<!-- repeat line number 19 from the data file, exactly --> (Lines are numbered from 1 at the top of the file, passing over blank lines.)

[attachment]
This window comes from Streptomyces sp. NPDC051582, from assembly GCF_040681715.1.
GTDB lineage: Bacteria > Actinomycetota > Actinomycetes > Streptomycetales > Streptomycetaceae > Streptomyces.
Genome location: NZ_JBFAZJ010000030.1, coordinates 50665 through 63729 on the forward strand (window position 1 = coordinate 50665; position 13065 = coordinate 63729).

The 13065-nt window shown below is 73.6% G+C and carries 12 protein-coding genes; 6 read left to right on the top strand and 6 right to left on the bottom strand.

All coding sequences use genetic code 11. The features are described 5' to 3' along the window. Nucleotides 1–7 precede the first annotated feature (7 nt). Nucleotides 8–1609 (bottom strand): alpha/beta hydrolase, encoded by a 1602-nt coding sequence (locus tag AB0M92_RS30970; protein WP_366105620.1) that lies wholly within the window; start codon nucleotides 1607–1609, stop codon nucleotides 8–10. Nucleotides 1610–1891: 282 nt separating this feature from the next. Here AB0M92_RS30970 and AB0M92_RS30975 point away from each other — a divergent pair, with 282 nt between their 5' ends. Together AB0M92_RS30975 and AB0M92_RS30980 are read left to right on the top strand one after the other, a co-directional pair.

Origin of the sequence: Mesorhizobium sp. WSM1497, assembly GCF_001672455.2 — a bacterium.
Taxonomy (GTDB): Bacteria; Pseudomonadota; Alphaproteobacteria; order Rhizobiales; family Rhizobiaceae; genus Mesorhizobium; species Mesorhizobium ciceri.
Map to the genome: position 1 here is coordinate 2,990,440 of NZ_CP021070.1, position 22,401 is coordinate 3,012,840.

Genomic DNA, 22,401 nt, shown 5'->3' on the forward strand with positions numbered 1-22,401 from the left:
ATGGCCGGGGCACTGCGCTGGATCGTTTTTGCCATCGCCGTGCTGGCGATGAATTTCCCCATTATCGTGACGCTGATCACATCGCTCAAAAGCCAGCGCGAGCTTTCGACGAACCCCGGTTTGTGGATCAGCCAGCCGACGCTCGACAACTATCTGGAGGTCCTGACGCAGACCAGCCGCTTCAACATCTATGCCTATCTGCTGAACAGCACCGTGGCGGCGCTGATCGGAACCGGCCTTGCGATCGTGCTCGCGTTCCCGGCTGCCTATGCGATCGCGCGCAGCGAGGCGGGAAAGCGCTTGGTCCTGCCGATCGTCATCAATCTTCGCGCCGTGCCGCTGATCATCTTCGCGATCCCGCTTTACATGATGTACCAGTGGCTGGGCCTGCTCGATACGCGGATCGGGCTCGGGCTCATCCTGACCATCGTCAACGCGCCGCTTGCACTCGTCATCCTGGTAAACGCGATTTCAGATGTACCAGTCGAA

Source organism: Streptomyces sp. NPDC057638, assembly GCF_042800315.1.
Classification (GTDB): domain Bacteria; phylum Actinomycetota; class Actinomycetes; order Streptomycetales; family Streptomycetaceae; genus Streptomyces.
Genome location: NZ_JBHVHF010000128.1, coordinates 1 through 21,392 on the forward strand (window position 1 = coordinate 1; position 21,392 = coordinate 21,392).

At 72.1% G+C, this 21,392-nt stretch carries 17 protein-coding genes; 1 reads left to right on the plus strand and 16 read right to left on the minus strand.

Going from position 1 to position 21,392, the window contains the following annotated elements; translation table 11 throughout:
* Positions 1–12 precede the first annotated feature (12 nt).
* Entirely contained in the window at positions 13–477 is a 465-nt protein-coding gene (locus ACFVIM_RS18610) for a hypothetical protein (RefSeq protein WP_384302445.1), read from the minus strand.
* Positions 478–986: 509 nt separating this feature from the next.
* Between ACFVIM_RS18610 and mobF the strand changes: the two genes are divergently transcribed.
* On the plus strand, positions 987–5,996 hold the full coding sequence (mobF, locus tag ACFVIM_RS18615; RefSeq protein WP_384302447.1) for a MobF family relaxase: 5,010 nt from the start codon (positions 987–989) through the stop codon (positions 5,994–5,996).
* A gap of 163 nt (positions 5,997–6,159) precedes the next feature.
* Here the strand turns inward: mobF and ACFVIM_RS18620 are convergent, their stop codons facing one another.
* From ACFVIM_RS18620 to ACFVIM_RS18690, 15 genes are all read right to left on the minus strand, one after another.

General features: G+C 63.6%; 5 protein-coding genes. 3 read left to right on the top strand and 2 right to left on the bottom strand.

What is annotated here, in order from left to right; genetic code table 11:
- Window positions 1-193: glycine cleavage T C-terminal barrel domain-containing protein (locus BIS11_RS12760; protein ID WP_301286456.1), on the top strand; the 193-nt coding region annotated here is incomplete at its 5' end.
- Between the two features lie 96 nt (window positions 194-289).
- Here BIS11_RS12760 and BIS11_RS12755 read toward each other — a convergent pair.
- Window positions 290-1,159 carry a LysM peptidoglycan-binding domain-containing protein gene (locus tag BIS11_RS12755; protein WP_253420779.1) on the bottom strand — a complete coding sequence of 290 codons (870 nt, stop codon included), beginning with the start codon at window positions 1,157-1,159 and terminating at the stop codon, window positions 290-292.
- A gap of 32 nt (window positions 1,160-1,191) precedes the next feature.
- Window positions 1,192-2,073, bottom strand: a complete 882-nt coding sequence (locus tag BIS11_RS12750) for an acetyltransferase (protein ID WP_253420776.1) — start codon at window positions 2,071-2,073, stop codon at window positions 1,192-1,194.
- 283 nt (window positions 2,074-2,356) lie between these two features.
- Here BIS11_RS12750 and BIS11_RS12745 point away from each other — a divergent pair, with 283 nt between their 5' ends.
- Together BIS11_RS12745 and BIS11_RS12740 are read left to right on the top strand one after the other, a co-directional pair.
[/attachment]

* Between ACFVIM_RS18610 and mobF the strand changes: the two genes are divergently transcribed.